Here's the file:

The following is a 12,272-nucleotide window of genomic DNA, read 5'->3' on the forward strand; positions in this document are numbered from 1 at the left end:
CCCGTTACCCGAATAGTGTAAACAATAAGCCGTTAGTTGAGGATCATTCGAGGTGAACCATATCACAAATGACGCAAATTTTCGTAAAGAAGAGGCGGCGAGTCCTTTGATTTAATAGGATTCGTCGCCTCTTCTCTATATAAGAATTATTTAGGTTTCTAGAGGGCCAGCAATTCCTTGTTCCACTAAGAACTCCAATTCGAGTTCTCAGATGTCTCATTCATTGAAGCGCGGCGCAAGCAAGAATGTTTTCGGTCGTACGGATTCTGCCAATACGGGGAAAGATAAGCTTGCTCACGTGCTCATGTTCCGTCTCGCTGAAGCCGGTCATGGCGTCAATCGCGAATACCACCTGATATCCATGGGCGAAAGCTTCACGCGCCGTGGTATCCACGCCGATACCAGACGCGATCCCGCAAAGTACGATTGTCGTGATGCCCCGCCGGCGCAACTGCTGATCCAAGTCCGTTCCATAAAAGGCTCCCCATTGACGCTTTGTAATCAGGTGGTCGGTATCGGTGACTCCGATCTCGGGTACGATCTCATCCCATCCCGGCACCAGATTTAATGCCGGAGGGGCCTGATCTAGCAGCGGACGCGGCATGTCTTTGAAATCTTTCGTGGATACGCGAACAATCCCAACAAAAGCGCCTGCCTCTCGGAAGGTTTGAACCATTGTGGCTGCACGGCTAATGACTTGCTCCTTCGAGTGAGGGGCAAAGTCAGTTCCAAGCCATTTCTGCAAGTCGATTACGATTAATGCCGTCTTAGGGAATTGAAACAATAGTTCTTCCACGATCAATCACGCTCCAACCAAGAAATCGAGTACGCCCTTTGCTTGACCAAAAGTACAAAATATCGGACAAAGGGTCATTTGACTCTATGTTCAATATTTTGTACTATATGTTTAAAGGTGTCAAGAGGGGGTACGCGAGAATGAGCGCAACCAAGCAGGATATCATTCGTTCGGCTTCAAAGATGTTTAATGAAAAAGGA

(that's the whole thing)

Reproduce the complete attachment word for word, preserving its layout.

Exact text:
The following is a 12,272-nucleotide window of genomic DNA, read 5'->3' on the forward strand; positions in this document are numbered from 1 at the left end:
CCCGTTACCCGAATAGTGTAAACAATAAGCCGTTAGTTGAGGATCATTCGAGGTGAACCATATCACAAATGACGCAAATTTTCGTAAAGAAGAGGCGGCGAGTCCTTTGATTTAATAGGATTCGTCGCCTCTTCTCTATATAAGAATTATTTAGGTTTCTAGAGGGCCAGCAATTCCTTGTTCCACTAAGAACTCCAATTCGAGTTCTCAGATGTCTCATTCATTGAAGCGCGGCGCAAGCAAGAATGTTTTCGGTCGTACGGATTCTGCCAATACGGGGAAAGATAAGCTTGCTCACGTGCTCATGTTCCGTCTCGCTGAAGCCGGTCATGGCGTCAATCGCGAATACCACCTGATATCCATGGGCGAAAGCTTCACGCGCCGTGGTATCCACGCCGATACCAGACGCGATCCCGCAAAGTACGATTGTCGTGATGCCCCGCCGGCGCAACTGCTGATCCAAGTCCGTTCCATAAAAGGCTCCCCATTGACGCTTTGTAATCAGGTGGTCGGTATCGGTGACTCCGATCTCGGGTACGATCTCATCCCATCCCGGCACCAGATTTAATGCCGGAGGGGCCTGATCTAGCAGCGGACGCGGCATGTCTTTGAAATCTTTCGTGGATACGCGAACAATCCCAACAAAAGCGCCTGCCTCTCGGAAGGTTTGAACCATTGTGGCTGCACGGCTAATGACTTGCTCCTTCGAGTGAGGGGCAAAGTCAGTTCCAAGCCATTTCTGCAAGTCGATTACGATTAATGCCGTCTTAGGGAATTGAAACAATAGTTCTTCCACGATCAATCACGCTCCAACCAAGAAATCGAGTACGCCCTTTGCTTGACCAAAAGTACAAAATATCGGACAAAGGGTCATTTGACTCTATGTTCAATATTTTGTACTATATGTTTAAAGGTGTCAAGAGGGGGTACGCGAGAATGAGCGCAACCAAGCAGGATATCATTCGTTCGGCTTCAAAGATGTTTAATGAAAAAGGA